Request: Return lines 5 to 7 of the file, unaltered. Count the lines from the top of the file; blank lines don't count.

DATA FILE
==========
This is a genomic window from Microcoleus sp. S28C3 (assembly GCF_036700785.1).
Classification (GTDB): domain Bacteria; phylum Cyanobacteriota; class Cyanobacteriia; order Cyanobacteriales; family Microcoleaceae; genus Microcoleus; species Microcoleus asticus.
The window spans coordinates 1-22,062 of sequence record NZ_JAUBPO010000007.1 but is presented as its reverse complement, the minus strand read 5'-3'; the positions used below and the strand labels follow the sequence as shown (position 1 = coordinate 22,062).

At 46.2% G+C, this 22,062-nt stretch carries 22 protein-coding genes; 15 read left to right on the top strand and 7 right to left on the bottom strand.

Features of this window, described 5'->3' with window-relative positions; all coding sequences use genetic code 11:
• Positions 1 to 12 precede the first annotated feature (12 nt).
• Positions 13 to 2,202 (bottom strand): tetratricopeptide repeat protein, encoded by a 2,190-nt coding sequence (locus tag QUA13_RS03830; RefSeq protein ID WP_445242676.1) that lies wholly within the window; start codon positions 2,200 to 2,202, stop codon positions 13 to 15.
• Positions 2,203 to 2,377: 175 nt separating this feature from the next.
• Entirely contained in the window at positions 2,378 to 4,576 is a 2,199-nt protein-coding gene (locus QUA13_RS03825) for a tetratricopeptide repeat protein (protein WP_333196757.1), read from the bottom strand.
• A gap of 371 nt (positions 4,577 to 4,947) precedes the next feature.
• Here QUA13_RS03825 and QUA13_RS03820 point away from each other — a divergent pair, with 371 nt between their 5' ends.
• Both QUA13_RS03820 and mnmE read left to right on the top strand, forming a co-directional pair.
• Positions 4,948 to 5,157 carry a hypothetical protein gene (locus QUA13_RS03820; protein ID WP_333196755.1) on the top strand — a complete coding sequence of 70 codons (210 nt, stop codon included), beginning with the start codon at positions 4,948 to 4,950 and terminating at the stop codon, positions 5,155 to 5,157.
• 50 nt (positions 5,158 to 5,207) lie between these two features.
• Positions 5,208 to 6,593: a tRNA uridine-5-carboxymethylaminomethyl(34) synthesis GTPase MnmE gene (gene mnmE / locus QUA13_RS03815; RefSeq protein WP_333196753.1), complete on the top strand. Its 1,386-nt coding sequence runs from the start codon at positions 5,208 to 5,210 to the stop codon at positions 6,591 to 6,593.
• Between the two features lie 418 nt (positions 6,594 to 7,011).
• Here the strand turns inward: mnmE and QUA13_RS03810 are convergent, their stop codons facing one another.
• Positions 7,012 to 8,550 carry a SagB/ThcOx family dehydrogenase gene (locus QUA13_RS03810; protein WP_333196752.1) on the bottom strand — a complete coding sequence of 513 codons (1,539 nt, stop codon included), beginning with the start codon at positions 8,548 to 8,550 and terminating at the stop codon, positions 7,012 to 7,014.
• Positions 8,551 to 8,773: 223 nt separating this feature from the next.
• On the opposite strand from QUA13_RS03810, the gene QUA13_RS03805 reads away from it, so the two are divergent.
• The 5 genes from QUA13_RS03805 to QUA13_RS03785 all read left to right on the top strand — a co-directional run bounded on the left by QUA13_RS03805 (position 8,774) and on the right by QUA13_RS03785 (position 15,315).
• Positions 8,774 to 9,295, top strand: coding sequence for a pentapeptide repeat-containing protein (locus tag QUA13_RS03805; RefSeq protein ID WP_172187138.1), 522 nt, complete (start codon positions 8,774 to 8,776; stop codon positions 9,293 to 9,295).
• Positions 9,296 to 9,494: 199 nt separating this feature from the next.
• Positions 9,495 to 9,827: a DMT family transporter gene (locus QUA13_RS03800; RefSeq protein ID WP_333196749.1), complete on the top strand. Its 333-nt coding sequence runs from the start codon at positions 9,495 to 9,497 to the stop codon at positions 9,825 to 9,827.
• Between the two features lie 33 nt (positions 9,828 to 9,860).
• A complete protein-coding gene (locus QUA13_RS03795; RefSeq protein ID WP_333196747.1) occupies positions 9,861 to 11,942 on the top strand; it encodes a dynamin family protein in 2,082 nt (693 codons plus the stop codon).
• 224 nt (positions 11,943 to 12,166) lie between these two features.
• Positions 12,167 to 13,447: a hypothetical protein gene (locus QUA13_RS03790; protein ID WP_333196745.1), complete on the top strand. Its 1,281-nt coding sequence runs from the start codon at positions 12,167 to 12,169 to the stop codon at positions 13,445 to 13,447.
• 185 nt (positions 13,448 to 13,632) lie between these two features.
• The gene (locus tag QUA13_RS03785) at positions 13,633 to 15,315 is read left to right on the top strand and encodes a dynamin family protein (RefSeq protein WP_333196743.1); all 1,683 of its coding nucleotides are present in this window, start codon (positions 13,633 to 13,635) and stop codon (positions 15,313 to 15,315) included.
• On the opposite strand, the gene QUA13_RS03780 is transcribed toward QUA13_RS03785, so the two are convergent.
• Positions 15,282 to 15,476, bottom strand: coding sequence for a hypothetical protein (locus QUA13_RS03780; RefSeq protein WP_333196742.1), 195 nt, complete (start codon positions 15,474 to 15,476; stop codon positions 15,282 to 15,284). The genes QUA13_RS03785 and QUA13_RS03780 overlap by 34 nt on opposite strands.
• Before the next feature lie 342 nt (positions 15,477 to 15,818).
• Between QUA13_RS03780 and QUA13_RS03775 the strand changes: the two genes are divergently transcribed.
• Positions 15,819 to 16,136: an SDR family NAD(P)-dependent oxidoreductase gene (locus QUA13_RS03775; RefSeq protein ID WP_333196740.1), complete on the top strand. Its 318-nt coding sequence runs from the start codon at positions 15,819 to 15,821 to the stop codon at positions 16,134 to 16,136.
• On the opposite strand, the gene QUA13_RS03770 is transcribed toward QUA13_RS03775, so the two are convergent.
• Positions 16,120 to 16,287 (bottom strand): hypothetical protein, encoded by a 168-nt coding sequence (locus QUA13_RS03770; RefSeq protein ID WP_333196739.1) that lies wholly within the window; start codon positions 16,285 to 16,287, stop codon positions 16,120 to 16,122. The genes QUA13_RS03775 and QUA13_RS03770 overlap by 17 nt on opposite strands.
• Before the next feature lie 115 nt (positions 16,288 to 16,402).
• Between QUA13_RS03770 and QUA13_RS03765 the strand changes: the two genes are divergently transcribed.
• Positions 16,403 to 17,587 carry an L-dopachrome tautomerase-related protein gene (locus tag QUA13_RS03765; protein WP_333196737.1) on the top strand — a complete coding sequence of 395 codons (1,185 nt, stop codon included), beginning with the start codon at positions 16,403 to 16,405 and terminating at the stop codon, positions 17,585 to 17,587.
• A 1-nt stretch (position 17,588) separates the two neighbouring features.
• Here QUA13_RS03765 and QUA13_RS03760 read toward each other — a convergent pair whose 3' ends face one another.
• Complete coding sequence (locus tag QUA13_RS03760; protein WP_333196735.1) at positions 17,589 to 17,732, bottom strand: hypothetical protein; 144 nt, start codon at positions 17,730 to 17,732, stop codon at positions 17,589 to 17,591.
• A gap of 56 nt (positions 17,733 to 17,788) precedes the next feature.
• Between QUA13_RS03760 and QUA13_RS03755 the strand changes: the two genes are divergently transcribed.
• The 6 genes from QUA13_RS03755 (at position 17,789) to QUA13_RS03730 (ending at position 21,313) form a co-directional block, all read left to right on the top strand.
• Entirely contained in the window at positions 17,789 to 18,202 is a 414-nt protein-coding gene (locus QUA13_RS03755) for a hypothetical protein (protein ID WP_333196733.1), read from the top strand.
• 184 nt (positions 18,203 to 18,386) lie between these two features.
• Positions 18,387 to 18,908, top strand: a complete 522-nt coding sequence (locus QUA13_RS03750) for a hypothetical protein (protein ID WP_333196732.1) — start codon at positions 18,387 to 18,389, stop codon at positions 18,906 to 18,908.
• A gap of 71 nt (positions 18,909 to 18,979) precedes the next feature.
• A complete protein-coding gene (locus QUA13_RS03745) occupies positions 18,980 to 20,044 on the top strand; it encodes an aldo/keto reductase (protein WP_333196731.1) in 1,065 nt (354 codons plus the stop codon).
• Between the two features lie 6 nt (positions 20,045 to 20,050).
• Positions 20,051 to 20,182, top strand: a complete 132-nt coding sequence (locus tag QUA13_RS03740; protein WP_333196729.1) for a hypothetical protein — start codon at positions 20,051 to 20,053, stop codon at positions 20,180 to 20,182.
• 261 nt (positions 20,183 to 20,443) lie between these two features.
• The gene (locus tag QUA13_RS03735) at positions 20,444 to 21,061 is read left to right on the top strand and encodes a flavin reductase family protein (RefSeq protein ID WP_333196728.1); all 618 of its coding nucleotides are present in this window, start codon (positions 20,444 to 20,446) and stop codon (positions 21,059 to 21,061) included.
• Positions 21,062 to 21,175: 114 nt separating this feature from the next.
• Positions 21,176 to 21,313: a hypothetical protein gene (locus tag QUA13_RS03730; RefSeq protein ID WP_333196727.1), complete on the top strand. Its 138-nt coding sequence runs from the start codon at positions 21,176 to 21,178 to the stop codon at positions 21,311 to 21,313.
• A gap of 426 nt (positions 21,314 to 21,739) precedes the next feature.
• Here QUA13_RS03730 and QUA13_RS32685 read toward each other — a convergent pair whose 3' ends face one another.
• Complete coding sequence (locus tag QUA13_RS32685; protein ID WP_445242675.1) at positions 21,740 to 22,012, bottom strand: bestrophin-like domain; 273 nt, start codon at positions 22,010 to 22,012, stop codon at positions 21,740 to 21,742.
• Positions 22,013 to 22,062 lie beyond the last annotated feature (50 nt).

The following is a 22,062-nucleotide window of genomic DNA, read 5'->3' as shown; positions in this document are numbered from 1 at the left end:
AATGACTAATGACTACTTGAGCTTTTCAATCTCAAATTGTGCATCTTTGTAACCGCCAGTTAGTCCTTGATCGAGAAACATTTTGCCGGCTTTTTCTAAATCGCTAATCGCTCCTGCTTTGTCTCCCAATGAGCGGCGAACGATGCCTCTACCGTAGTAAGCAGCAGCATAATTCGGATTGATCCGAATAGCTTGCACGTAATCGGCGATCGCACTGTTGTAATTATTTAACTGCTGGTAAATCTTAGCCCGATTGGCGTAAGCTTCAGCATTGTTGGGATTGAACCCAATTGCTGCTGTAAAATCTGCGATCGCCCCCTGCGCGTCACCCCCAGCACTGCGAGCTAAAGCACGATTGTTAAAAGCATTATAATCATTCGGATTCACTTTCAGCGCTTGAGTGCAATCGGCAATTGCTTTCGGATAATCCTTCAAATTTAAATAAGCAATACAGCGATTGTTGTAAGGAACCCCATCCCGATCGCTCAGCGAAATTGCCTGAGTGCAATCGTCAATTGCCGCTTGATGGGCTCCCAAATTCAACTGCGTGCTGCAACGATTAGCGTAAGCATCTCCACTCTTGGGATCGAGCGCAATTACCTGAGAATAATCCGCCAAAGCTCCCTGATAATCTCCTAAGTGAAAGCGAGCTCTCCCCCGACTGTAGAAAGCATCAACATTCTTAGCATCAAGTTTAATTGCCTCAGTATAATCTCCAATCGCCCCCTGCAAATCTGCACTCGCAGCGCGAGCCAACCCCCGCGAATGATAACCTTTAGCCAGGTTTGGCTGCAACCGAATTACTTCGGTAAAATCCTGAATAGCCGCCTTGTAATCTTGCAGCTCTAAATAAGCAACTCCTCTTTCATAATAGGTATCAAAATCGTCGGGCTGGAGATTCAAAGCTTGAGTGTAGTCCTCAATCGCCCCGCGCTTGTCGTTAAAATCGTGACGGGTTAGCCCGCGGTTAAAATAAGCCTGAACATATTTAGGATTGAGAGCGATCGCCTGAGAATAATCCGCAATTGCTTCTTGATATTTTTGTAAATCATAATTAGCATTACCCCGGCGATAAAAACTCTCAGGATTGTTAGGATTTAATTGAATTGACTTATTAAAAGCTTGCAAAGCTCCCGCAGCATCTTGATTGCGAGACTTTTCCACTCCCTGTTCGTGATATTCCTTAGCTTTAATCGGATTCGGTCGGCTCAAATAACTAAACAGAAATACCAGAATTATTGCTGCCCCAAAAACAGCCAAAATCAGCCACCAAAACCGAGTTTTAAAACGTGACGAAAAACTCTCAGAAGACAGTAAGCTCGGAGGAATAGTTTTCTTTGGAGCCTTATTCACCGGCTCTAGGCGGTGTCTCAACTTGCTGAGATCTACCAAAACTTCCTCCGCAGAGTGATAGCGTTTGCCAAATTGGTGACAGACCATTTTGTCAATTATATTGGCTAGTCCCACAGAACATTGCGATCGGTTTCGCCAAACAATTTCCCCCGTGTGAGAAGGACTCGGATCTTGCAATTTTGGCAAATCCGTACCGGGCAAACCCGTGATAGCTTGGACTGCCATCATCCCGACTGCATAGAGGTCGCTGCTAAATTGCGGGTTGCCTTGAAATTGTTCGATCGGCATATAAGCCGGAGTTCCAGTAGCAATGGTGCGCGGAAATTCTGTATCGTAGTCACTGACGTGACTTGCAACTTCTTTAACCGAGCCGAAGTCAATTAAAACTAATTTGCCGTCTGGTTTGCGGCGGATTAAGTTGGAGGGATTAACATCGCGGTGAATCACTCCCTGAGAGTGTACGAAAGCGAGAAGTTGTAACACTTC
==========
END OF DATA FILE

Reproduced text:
Features of this window, described 5'->3' with window-relative positions; all coding sequences use genetic code 11:
• Positions 1 to 12 precede the first annotated feature (12 nt).
• Positions 13 to 2,202 (bottom strand): tetratricopeptide repeat protein, encoded by a 2,190-nt coding sequence (locus tag QUA13_RS03830; RefSeq protein ID WP_445242676.1) that lies wholly within the window; start codon positions 2,200 to 2,202, stop codon positions 13 to 15.